Nearly 30 years after his burial, Salvador Dali’s mustache has retained its exquisitely twisted appearance.

Forensic researchers exhumed the surrealist painter’s body this week to remove bones, nails, and hair for a court-ordered paternity test. Dali’s embalmer, Narcis Bardalet, witnessed the exhumation, and upon seeing the well-preserved mustache, told Catalan radio station RAC1, “It was like a miracle… his mustache appeared at 10 past 10 exactly and his hair was intact.” The “10 past 10” reference alludes to the way Dali bent and waxed his mustache to point as a clock does at 10:10.

The seemingly death-proof mustache, however, is no miracle, and it’s unlikely that embalming techniques had anything to do with its preserved state.

“The embalming has nothing to do with the survival of the hair,” Todd Howell, a licensed Tennessee embalmer, told Inverse.

Hair is already mostly dead, anyway. It contains no nerves, muscles, or blood vessels, which are required for infusing a body with embalming fluid. “There’s no way to distribute embalming fluid into the hair itself,” explains Howell.

[ D ] Salvador Dali - Oasis (1946)
Salvador Dali's "Oasis "(1946)

After 27 years, Dali’s hair should be expected to be in good shape, anyhow, says Howell. Hair simply decays at a much slower rate than organs and flesh. Locks of baby hair, for instance, retain their shape and color decades after being snipped off.

His distinctively bent mustache was likely molded in place by an oil-based product, or perhaps beeswax. “They probably put some product in it to give it its signature shape — which may have provided protection to the hair itself,” said Howell.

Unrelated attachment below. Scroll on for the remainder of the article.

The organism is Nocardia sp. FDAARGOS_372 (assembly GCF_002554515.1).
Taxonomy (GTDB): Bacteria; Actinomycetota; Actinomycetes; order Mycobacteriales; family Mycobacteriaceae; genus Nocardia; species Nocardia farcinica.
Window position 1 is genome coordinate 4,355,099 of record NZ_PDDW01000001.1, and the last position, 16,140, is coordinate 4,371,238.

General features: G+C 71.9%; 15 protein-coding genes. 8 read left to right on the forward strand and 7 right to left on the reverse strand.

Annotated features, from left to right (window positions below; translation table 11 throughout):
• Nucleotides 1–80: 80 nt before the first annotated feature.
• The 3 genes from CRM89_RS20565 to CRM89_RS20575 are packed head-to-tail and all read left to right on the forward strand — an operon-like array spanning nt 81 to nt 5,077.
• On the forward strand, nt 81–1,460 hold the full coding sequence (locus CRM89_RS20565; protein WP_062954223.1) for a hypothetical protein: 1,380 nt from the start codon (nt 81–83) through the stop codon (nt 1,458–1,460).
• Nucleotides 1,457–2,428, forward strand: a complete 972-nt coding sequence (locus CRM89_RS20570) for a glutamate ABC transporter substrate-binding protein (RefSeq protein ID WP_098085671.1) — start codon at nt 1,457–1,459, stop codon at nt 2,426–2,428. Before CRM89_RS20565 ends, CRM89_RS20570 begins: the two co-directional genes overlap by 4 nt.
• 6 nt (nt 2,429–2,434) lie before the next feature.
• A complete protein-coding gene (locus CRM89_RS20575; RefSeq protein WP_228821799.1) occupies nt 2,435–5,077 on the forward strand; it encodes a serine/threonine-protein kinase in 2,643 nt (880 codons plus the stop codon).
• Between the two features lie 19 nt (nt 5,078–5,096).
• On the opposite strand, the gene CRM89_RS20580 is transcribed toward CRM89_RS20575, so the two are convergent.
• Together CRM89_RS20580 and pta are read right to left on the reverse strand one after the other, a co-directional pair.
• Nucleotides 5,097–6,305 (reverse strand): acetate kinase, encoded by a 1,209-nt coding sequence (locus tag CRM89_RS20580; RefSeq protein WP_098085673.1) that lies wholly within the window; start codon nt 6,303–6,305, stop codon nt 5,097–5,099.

Dali’s exhumers reported that his body was in pretty good shape, too, suggesting that the embalming process was successful. It’s a tricky process: Before the formaldehyde-based embalming fluid is injected into the body — often through the carotenoid artery in the neck — all of the blood is first drained from the deceased’s body. The fluid, when injected, hardens the tissue and creates an environment that is inhospitable to most bacteria, delaying the decomposition process.

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Dali's mustache has stayed at 10:10, even after 27 years in the grave.

But not all corpses are so lucky: The bodies of people who had poor eating habits, Howell says, often have compromised vascular systems. “If you eat a pound of bacon every day, the fats are going to clog your arteries — like crimping a water hose,” he says, explaining that this reduces the effectiveness of embalming.

“Embalming delays decomposition for an indefinite amount of time,” he continues. “Compromised vascular systems will have limited effects. The remains can last for two weeks, two years, or two days.”

Dali’s body is going on 27 years of preservation, so the embalming seems to be doing the trick. But even when his body finally does succumb to a hungry ecosystem of bacteria, his trademark mustache will likely remain bent upwards in its trademark twisted, surreal fashion.